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Machine learning is for closers

December 23, 2017

Put that machine learning tutorial down. Machine learning is for closers only.

As some of you that were around back in the early of this blog may know, I
always held high hopes for the application of machine learning (ml) to
generate trading edges. I think like many people first coming across machine
learning the promises of being able to feed raw data in some algorithm you
don’t really understand to conjure profitable trading ideas seemingly out of
thin air is very appealing. There is only one problem with that; it doesn’t
work like that!

Much to my chagrin now, a lot (and I mean a lot) of what this blog is known
for is exactly this type of silly applications of ml. With this post, I hope
to share some of the mistakes I made and lessons I learned trying to
successfully make ml work for me that haven’t made it on the blog due to my
abysmal posting frequency. Here they are, in no particular order:

Understanding the algorithm you are using is important.

It is almost too easy to use ml these days. Multiple times I would read a
paper forecasting the markets using some obscure algorithm and would be able
to, through proper application of google-fu, find open-sourced code that I
could instantly try out with my data. This is both good and bad; on the one
hand it is nice to be able to use the cutting edge of research easily but of
the other, should you really give something you don’t understand very well
access to your trading account? Many of my dollars were mercilessly lit on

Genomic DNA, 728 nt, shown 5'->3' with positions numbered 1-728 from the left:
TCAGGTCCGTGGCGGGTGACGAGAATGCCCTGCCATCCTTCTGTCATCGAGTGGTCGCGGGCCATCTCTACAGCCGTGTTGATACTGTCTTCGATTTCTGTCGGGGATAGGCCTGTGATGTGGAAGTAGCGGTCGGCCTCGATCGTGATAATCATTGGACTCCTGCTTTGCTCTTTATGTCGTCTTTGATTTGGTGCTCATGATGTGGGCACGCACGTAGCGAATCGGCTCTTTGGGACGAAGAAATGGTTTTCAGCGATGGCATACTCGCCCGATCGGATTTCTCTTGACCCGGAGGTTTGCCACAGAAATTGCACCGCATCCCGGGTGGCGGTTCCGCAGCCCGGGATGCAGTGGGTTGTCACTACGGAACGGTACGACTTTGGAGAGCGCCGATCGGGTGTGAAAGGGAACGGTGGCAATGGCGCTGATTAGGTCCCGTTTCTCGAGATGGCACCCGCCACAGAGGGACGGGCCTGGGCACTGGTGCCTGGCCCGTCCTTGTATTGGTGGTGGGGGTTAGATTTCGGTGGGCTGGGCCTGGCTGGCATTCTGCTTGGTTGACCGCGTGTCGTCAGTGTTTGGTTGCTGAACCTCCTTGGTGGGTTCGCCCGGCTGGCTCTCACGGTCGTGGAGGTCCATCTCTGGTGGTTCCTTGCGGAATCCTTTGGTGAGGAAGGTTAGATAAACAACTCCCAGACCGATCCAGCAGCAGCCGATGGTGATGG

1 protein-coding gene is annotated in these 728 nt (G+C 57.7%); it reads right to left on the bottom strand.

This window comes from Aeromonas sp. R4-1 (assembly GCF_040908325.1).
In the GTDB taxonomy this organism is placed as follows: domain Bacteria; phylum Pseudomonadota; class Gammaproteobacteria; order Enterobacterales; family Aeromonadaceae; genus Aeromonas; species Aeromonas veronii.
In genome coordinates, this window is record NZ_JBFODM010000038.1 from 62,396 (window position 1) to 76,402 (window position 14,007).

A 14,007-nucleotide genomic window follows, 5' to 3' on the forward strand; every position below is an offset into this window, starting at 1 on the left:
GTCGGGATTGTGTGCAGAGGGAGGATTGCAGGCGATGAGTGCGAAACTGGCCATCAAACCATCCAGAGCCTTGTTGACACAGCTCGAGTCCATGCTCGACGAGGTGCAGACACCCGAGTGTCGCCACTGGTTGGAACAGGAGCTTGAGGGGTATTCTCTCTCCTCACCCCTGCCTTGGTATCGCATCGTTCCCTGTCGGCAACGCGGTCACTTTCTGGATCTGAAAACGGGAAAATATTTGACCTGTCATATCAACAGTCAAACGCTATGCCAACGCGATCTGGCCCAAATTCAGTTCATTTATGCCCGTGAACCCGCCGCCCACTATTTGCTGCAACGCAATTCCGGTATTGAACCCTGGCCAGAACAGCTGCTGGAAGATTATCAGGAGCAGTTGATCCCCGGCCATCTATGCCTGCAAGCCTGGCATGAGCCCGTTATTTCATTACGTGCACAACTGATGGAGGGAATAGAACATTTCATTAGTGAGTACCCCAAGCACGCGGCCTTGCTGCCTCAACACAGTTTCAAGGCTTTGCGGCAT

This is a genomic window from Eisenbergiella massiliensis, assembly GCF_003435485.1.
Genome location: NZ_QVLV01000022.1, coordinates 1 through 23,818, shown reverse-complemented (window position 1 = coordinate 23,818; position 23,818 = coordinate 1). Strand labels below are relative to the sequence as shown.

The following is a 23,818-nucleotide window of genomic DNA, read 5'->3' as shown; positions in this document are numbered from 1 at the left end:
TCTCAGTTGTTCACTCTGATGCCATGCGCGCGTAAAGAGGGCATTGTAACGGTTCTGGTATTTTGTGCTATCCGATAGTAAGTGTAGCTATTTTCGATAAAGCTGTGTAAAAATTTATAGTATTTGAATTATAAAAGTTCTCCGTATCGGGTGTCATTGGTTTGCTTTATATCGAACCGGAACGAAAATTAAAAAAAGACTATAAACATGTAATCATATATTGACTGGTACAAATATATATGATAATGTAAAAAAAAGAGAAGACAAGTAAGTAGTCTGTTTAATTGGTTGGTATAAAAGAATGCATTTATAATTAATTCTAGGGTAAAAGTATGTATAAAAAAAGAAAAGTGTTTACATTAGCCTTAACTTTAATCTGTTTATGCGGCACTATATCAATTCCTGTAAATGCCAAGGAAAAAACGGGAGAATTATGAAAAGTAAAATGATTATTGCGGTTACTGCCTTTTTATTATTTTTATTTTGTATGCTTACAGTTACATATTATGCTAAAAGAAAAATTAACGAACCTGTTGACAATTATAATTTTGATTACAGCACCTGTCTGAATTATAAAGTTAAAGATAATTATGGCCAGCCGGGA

fire walking that path. I don’t think you need to master the algorithm to be
able to apply it successfully but understand it enough to be able to explain
why it might be successful with your specific problem is a good start.

Simple, not easy.

One of my worst flaws as a trader is that I am relentlessly attracted to
complex ideas. I dream about building out complex models able solve the
market puzzle raking in billions of dollars a la RenTec. Meanwhile, back in
the ruthless reality of the trading life, just about all the money I make
trading comes from thoughtful application of simple concepts I understand
well to generate meaningful trading edges. That however, does not mean that
it needs has to be easy. For instance, there are multiple reasons why a
properly applied ml algorithm might outperform say ordinary least-squares
regression in certain cases. The trick is to figure out if the problem you
are currently trying to solve is one of those. Related to the point above,
understanding a ml technique allows you to have a better idea beforehand and
saves you time.

Feature engineering is often more important than the algorithm you choose.

I cannot emphasize this point enough. A lot of the older posts on this blog
are quite bad in that respect. Most of them use the spray-and-pray approach,
that is to say put a bunch of technical indicators as features, cry .fit()!,
and let slip the dogs of war as data-scientist Mark Antony would say. As you